An unusual antiwar picture

Posted: May 02, 2008

In Alexandra, Russian director Alexander Sokurov uses the incongruous image of a dignified old woman waddling around a shabby army base to get at the futility and ugliness of war.

A slow-moving and fastidiously staged affair starring opera great Galina Vishnevskaya in the title role, Alexandra offers an undisguised condemnation of Russia's seemingly endless military operations in Chechnya. The woman has come to this desolate, dilapidated compound of barracks, with its rumbling tanks, its ranks of young men with dirty uniforms, to visit her grandson, Denis (Vasily Shevtsov). He is a captain here, a professional soldier. It has been years since the two have met.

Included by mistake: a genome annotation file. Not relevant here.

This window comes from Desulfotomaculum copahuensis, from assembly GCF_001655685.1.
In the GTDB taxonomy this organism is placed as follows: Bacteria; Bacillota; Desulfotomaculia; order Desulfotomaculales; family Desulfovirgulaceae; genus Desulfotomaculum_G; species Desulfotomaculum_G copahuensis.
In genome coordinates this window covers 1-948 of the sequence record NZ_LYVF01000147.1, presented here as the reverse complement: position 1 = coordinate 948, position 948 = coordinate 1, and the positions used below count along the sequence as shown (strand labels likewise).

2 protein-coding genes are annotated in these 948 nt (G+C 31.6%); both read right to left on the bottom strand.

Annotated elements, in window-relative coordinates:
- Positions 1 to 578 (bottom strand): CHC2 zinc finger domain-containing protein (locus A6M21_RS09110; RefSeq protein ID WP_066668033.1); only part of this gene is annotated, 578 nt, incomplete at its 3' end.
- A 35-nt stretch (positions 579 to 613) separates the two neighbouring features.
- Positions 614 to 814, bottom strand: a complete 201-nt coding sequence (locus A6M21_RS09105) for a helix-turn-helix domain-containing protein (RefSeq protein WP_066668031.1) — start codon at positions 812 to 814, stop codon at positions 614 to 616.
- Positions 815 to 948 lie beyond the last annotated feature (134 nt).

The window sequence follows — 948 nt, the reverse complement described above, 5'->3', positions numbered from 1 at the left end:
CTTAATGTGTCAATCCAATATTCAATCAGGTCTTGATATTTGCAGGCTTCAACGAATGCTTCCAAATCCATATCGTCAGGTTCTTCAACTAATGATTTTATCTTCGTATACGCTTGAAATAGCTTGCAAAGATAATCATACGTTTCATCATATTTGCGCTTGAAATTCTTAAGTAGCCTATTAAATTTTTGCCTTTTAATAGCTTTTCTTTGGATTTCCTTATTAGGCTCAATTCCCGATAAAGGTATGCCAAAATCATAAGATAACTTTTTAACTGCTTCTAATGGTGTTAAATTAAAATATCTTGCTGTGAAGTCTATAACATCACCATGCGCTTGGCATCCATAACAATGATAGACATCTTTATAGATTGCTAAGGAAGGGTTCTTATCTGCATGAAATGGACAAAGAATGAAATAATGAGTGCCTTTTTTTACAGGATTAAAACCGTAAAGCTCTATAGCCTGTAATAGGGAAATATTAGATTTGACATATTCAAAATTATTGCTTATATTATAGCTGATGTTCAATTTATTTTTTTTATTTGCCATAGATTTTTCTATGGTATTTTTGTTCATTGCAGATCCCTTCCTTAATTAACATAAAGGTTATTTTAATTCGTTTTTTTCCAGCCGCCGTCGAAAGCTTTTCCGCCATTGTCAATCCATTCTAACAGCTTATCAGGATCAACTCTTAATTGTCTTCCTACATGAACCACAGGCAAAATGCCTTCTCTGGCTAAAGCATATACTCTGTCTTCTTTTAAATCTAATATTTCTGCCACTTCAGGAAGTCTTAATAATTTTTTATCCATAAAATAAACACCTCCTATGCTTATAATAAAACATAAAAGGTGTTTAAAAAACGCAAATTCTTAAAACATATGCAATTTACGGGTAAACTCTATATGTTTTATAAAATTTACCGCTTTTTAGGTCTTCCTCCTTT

They talk. They walk. He goes to lead his troops into the barren hills. She goes to town, and strikes up a conversation with a friendly old Chechen woman (Raisa Gichaeva). The grandson returns. The grandmother criticizes the camp's conditions. She asks Denis why he doesn't get married.

They talk. She walks. The heat is sweltering, the smell of the men and their detritus unpleasant, the land hard and bleak.

Alexandra never depicts the soldiers in combat, but Sokurov nonetheless shows how war can break down the social structure, break down family, break the human soul.

Alexandra *** (out of four stars)

Directed by Alexander Sokurov. With Galina Vishnevskaya, Vasily Shevtsov and Raisa Gichaeva. Distributed by the Cinema Guild. In Russian and Chechen with subtitles.

Running time: 1 hour, 35 mins.

Parent's guide: No MPAA rating (adult themes)

Playing at: Ritz at the Bourse

Contact movie critic Steven Rea

at 215-854-5629 or

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